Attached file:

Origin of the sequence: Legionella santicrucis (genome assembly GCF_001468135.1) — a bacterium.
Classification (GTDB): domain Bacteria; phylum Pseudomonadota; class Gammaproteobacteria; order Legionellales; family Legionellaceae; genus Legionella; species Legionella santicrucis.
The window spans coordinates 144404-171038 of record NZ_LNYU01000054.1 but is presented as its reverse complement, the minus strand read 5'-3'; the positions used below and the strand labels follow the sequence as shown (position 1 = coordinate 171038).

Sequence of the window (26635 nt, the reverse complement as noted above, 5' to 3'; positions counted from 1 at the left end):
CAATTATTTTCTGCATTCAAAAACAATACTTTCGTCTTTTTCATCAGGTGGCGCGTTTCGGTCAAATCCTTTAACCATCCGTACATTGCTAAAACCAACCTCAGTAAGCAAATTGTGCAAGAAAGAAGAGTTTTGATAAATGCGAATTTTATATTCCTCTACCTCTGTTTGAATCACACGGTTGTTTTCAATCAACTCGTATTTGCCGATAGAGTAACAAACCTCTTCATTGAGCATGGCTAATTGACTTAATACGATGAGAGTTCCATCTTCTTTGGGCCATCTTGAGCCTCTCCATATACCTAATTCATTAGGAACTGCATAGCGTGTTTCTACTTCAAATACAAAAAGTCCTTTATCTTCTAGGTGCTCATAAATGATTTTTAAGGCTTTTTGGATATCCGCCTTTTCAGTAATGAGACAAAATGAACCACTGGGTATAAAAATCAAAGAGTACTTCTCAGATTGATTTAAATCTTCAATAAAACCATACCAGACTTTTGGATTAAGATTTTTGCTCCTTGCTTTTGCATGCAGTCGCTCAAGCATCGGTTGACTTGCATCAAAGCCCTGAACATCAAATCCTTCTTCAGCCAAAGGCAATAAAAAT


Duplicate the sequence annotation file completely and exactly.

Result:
Origin of the sequence: Legionella santicrucis (genome assembly GCF_001468135.1) — a bacterium.
Classification (GTDB): domain Bacteria; phylum Pseudomonadota; class Gammaproteobacteria; order Legionellales; family Legionellaceae; genus Legionella; species Legionella santicrucis.
The window spans coordinates 144404-171038 of record NZ_LNYU01000054.1 but is presented as its reverse complement, the minus strand read 5'-3'; the positions used below and the strand labels follow the sequence as shown (position 1 = coordinate 171038).

Sequence of the window (26635 nt, the reverse complement as noted above, 5' to 3'; positions counted from 1 at the left end):
CAATTATTTTCTGCATTCAAAAACAATACTTTCGTCTTTTTCATCAGGTGGCGCGTTTCGGTCAAATCCTTTAACCATCCGTACATTGCTAAAACCAACCTCAGTAAGCAAATTGTGCAAGAAAGAAGAGTTTTGATAAATGCGAATTTTATATTCCTCTACCTCTGTTTGAATCACACGGTTGTTTTCAATCAACTCGTATTTGCCGATAGAGTAACAAACCTCTTCATTGAGCATGGCTAATTGACTTAATACGATGAGAGTTCCATCTTCTTTGGGCCATCTTGAGCCTCTCCATATACCTAATTCATTAGGAACTGCATAGCGTGTTTCTACTTCAAATACAAAAAGTCCTTTATCTTCTAGGTGCTCATAAATGATTTTTAAGGCTTTTTGGATATCCGCCTTTTCAGTAATGAGACAAAATGAACCACTGGGTATAAAAATCAAAGAGTACTTCTCAGATTGATTTAAATCTTCAATAAAACCATACCAGACTTTTGGATTAAGATTTTTGCTCCTTGCTTTTGCATGCAGTCGCTCAAGCATCGGTTGACTTGCATCAAAGCCCTGAACATCAAATCCTTCTTCAGCCAAAGGCAATAAAAAT